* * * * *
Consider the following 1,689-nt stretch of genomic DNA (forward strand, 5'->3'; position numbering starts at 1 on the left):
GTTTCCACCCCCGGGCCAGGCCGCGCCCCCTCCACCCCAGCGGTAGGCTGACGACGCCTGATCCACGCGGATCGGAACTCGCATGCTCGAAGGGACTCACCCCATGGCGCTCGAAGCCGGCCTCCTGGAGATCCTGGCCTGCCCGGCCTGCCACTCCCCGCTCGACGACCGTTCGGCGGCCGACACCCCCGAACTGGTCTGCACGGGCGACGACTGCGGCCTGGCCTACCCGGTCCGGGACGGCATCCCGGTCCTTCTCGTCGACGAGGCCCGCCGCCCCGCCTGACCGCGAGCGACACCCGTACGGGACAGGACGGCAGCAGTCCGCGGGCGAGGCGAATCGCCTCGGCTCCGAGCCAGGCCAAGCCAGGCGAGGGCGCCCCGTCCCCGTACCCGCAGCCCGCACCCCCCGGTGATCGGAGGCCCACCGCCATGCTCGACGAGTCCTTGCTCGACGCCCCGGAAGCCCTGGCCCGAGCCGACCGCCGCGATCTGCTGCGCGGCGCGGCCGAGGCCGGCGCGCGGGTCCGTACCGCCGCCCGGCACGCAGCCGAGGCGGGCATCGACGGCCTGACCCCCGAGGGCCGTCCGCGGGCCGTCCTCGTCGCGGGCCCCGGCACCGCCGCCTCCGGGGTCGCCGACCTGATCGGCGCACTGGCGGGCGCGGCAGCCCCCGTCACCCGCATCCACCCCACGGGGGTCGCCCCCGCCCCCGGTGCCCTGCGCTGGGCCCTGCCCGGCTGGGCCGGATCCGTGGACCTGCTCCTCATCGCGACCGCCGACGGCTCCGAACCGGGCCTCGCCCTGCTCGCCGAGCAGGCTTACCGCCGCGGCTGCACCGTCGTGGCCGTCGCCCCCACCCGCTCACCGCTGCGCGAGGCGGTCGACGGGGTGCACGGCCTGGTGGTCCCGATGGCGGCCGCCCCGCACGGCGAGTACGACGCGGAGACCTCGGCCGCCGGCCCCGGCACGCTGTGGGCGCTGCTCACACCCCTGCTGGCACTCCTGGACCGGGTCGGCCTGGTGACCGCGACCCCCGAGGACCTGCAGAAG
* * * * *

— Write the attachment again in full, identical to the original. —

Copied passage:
Consider the following 1,689-nt stretch of genomic DNA (forward strand, 5'->3'; position numbering starts at 1 on the left):
GTTTCCACCCCCGGGCCAGGCCGCGCCCCCTCCACCCCAGCGGTAGGCTGACGACGCCTGATCCACGCGGATCGGAACTCGCATGCTCGAAGGGACTCACCCCATGGCGCTCGAAGCCGGCCTCCTGGAGATCCTGGCCTGCCCGGCCTGCCACTCCCCGCTCGACGACCGTTCGGCGGCCGACACCCCCGAACTGGTCTGCACGGGCGACGACTGCGGCCTGGCCTACCCGGTCCGGGACGGCATCCCGGTCCTTCTCGTCGACGAGGCCCGCCGCCCCGCCTGACCGCGAGCGACACCCGTACGGGACAGGACGGCAGCAGTCCGCGGGCGAGGCGAATCGCCTCGGCTCCGAGCCAGGCCAAGCCAGGCGAGGGCGCCCCGTCCCCGTACCCGCAGCCCGCACCCCCCGGTGATCGGAGGCCCACCGCCATGCTCGACGAGTCCTTGCTCGACGCCCCGGAAGCCCTGGCCCGAGCCGACCGCCGCGATCTGCTGCGCGGCGCGGCCGAGGCCGGCGCGCGGGTCCGTACCGCCGCCCGGCACGCAGCCGAGGCGGGCATCGACGGCCTGACCCCCGAGGGCCGTCCGCGGGCCGTCCTCGTCGCGGGCCCCGGCACCGCCGCCTCCGGGGTCGCCGACCTGATCGGCGCACTGGCGGGCGCGGCAGCCCCCGTCACCCGCATCCACCCCACGGGGGTCGCCCCCGCCCCCGGTGCCCTGCGCTGGGCCCTGCCCGGCTGGGCCGGATCCGTGGACCTGCTCCTCATCGCGACCGCCGACGGCTCCGAACCGGGCCTCGCCCTGCTCGCCGAGCAGGCTTACCGCCGCGGCTGCACCGTCGTGGCCGTCGCCCCCACCCGCTCACCGCTGCGCGAGGCGGTCGACGGGGTGCACGGCCTGGTGGTCCCGATGGCGGCCGCCCCGCACGGCGAGTACGACGCGGAGACCTCGGCCGCCGGCCCCGGCACGCTGTGGGCGCTGCTCACACCCCTGCTGGCACTCCTGGACCGGGTCGGCCTGGTGACCGCGACCCCCGAGGACCTGCAGAAG